5. Moderate your alcohol consumption : Alcohol has a devastating effect on your heart and raises the risk of high blood pressure, heart attack, and strokes. “Wine can be replaced for your regular drinks; wine increases the good cholesterol HDL level, which takes the bad cholesterol away from the blockages. But it should be consumed in limited quantity otherwise it becomes counter productive,” suggests Dr. Roy.

6. Watch your weight : Keeping a healthy weight is very important. “There is a lot of fat deposit in the Indian body; it’s the metabolic syndrome which leads to more chances of contracting diabetes and waist circumference or the waist – hip ratio. If the waist is more than the hip it leads to heart disorders, and this is very common in India. The simplest and common advice to a healthy weight is proper diet and regular physical activity, ” points out Dr. Ashok.

7. Monitor your diabetes : Keep your diabetes under control. Suffering from diabetes exposes you to heart diseases in addition to other ailments. “Blood sugar leads to hardening of the blood vessels and the deposition of cholesterol in all the arteries of the body,” says Dr Ashok. Testing for diabetes and keeping it under check is a must, blood sugar reference during fasting must ideally be 70-110 mg/dl. Eat lots of fruits and vegetables and maintain a healthy weight to keep diabetes at bay.

Dr Ashok further adds, “Blockages start as early as 3-4 years of age and major blockages can occur by 15 years of age. Regular health screenings including blood pressure, cholesterol and sugar tests during childhood once in every two 2 years and once every year in case of grown ups. In case detected with any irregularities, then a regular check is important on the advice of the doctor.”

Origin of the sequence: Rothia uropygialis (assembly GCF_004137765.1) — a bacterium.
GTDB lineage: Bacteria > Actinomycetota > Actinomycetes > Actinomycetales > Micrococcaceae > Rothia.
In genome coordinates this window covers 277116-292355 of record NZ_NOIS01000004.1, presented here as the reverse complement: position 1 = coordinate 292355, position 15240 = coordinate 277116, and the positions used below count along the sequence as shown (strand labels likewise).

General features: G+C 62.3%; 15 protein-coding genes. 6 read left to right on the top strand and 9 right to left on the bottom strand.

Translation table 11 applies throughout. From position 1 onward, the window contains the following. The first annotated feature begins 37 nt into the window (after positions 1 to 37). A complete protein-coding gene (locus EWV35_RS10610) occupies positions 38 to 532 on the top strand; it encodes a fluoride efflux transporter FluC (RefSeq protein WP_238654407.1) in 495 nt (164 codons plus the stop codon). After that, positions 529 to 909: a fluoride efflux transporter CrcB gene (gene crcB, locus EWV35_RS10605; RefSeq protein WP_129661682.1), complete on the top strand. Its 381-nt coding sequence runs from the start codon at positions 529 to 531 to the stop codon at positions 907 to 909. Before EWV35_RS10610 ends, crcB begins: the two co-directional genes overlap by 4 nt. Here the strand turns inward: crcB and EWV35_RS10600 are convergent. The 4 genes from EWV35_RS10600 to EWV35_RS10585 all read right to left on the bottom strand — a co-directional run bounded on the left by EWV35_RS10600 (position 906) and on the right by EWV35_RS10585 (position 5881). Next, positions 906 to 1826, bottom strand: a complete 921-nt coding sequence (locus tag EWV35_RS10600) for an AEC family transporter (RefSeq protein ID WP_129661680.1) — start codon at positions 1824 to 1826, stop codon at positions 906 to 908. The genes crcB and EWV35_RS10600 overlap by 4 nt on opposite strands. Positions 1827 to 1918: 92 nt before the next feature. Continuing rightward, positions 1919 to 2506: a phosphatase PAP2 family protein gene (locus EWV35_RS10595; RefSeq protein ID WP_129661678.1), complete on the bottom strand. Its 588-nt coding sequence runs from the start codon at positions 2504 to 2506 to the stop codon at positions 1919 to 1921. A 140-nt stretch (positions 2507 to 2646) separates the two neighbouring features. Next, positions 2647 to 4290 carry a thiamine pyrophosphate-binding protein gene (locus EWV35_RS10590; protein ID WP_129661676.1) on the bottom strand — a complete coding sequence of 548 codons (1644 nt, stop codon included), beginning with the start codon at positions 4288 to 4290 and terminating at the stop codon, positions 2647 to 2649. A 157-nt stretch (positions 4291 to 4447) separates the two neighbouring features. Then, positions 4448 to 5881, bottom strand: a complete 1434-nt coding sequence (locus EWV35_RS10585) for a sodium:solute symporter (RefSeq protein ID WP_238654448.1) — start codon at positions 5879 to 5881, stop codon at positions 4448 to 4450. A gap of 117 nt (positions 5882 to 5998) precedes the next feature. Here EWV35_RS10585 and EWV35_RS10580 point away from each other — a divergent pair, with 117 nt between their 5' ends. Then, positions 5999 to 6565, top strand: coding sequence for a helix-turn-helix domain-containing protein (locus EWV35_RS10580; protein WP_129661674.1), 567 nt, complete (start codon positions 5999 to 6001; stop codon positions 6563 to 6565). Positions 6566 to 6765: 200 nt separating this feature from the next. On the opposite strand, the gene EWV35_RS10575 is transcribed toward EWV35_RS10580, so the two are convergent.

Source
: The Times Of India

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Burn Those Calories

Sweet offerings...
In the festive seasons everyone is busy eating sweets, fried foods and other delicacies. Often after the festive spirit dies down, people become tired and sick. Too much stress and not the proper foods can cause one to get under the weather. Here are some tips on how to beat the blues.

Drink a lot of of water as this keeps the body hydrated and gives you more energy.

Stick with your regular exercise plan as much as you can.

Instead of sitting and watching television all the time, try to take a brisk walk around the neighbourhood looking at the decorations or dance to your favourite music.

Avoid overindulgence. Stay away from the buffet table and eat a meal before you go to become fuller. Also if you drink alcohol, limit your intake to prevent extra calories.

Eat plenty of fruits and vegetables! When you have to take a dish, make it a healthy one.

If you  are looking for some simple advice to keep you from gaining calories, here are a few suggestions.

CLICK & SEE

Burn calories: If you  are going to be eating a huge meal, cut down on the treats ahead of time and start working out beforehand.
Snacking before the big meal. Eat plenty of vegetables and less of the chips.

Keep the food in the kitchen, the temptation won’t be as strong because you  wll be caught up in conversation elsewhere. Families tend to linger long at the dinner table, and if the foods in sight, it’s easier to keep eating.

If you are craving for the leftover kheer, wait for 10 minutes and let your body digest itself, your desire will most likely pass.
Limit the booze and drink more water. Alcohol stimulates your appetite and lowers your ability to resist temptation.

Stick to only one glass of wine or bottle of beer. Have a glass of water next along side of your beverage. For every sip you take of your alcohol, take a sip of water. The water will make you fuller faster so you won’t take in so much alcohol or crave more food.
After the dinner is over and done, it’s time to get physical. Plan a walk with your family. Avoid collecting calories, and burn them off instead.

Source:The Times Of India